Santa had it right when he went with Rudolph, the red-nosed reindeer, as the only light on his sleigh.
After almost a week of fidgeting around with solar LED lights, I've given up on trying to have a "green" string of Christmas lights on my house. They won't light up, no matter how much sun they get.I'm a big fan of saving on my electricity bill, especially during winter, so I thought I'd give solar Christmas lights a try and see if I could save money and help the environment. I wanted to test them out for WalletPop readers to learn if they're worth more than three times as much as you would pay for plug-in LED Christmas lights, or about 10 times the cost of regular plug-in holiday lights. I'll get to the specific costs in a bit.
I should preface this rant by saying that I'm not the best home repairman around, and that my installation of the Christmas lights may have been flawed. My results may not be typical, but if they are, the solar industry is in trouble.
Still, I followed the directions and charged the two light strands in direct sunlight for six to eight hours. If the battery is charged to maximum capacity, the Christmas lights are supposed to turn on automatically at dusk. They didn't.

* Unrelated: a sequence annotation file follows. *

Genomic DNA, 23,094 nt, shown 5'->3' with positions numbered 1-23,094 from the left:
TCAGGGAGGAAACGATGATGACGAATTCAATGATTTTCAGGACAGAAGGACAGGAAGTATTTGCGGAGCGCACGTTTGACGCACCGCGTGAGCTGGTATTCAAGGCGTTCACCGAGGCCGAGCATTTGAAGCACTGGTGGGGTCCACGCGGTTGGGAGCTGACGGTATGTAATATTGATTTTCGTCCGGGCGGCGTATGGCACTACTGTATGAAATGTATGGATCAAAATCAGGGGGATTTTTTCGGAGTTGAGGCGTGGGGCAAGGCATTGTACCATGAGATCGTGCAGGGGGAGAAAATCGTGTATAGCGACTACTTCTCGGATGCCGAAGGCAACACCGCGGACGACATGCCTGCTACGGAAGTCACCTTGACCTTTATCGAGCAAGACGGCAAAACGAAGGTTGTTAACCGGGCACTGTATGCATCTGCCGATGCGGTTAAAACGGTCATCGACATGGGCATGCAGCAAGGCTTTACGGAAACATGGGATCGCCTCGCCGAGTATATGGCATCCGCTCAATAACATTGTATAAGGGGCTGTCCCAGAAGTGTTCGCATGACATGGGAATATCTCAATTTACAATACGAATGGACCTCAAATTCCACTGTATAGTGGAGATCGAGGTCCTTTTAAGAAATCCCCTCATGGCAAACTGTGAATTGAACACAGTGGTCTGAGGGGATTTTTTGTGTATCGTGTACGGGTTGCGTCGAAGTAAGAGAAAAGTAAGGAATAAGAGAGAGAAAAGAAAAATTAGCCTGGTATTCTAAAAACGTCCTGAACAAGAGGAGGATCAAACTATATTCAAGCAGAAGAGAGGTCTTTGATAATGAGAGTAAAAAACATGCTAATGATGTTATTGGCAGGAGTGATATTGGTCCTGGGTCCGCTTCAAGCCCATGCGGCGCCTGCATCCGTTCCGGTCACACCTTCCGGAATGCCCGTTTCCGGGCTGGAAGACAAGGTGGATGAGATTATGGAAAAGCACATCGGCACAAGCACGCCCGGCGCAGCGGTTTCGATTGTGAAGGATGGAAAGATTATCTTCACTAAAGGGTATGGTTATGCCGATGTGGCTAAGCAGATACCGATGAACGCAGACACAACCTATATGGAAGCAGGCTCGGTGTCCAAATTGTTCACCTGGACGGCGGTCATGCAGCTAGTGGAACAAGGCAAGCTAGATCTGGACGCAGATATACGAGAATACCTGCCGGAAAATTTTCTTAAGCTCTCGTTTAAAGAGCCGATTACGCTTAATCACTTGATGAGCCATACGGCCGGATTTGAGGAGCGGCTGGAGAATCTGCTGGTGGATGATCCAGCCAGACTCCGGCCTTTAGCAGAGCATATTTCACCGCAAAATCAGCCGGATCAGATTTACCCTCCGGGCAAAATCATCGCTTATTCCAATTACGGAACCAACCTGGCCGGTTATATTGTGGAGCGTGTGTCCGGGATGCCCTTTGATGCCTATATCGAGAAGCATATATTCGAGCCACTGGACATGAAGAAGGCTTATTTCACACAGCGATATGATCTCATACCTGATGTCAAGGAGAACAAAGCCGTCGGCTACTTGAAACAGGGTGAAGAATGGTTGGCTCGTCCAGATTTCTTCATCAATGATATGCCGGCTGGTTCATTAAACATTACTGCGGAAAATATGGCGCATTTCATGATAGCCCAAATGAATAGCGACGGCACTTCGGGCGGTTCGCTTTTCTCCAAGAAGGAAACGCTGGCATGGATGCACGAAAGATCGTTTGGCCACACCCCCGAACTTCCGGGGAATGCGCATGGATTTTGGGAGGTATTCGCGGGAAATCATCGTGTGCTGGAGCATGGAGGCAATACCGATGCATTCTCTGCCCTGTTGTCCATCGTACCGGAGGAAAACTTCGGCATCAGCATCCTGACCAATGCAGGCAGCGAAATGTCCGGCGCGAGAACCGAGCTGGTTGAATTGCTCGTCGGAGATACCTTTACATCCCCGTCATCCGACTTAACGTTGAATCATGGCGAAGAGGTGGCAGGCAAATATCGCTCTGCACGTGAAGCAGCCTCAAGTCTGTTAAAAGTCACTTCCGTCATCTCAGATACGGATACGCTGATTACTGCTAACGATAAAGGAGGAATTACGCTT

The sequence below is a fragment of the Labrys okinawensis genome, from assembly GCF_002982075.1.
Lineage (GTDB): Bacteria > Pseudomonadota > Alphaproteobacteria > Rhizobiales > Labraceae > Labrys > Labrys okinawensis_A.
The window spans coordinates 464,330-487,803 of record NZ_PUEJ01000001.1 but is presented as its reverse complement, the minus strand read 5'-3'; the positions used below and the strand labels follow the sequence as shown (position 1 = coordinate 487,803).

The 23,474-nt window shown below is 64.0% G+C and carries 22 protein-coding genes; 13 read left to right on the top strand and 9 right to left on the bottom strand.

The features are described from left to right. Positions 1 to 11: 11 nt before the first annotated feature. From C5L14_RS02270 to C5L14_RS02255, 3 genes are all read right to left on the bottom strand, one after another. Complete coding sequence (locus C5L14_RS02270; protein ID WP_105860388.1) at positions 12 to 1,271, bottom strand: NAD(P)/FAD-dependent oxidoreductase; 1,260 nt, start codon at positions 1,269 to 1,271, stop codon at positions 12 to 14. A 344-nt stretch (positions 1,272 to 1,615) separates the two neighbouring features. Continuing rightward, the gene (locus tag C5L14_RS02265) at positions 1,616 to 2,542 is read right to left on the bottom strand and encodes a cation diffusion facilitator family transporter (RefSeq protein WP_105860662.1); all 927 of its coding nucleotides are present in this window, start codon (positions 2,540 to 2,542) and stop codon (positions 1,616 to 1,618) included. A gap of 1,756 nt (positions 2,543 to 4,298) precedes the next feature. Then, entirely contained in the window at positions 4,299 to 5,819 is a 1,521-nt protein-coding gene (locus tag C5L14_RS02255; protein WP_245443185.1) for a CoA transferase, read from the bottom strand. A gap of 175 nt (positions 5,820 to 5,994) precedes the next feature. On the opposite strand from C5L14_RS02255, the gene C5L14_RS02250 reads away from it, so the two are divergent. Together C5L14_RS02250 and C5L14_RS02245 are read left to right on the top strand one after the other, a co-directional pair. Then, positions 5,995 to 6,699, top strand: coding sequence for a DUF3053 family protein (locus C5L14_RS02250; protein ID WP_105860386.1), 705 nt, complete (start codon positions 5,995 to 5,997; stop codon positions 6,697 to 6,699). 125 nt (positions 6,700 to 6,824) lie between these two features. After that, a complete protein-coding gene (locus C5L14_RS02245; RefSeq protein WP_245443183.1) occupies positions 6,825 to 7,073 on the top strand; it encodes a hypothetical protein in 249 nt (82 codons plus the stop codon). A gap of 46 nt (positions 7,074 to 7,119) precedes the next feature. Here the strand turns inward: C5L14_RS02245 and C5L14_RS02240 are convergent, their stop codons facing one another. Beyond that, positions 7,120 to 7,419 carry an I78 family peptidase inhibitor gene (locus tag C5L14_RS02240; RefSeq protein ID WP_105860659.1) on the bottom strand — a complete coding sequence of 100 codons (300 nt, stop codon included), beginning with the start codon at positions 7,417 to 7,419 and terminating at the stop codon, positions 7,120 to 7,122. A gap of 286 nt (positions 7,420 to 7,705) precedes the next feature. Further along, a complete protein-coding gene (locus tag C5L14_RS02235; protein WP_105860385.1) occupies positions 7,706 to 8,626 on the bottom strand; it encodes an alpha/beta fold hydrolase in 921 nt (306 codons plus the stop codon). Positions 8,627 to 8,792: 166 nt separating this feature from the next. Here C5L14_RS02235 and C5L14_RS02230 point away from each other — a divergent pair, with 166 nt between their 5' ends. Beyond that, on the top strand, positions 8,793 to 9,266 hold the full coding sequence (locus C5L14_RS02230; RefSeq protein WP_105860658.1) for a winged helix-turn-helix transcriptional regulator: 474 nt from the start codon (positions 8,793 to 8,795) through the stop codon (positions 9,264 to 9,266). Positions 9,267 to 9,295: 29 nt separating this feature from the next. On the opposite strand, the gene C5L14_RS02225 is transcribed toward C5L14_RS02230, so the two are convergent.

After being charged in direct sunlight, the lights are supposed to light up even after being charged on a cloudy day. I talked with a representative at a solar company that I've written about before, and was told that while they don't make solar Christmas lights, their limited experience was that they need to be in direct sunlight for most of the day to fully charge and be able to light up at night.
One problem with my house is that for most of the day the sun shines on the back of it, so charging a string of solar lights and then moving them to the front of the house at dusk would be a hassle.
The long-term savings of not using electricity is what attracted me to them in the first place. Lighting the average Christmas tree can cost close to $30 a month, as WalletPop's Josh Smith reported last year, so stringing Christmas lights across the front gutter must cost much more.
The price of solar lights will have to come down if more consumers are going to buy them, as they probably will next Christmas. A 60-light solar string that's 16 feet long cost me $25, a one-time cost I was willing to bear if they worked.
LED bulbs, for example, have dropped dramatically in the last year. The 60-bulb LED string I bought this year cost $7, down from $20 I paid last year for a similar string to plug in. Still, paying $7 for LED plug-in lights or $3 for a set of traditional incandescent lights vs. $25 for solar lights is going to keep a lot of people away from solar.
For now, I'll stick with the LED lights I have, which use about 75% less energy than traditional lighting. They may not be as environmentally friendly as solar LED Christmas lights, but they work.
The worst part of the solar lights I installed? I lost the receipt and can't return them.
Aaron Crowe is a freelance journalist in the San Francisco Bay Area who can be reached at www.AaronCrowe.net
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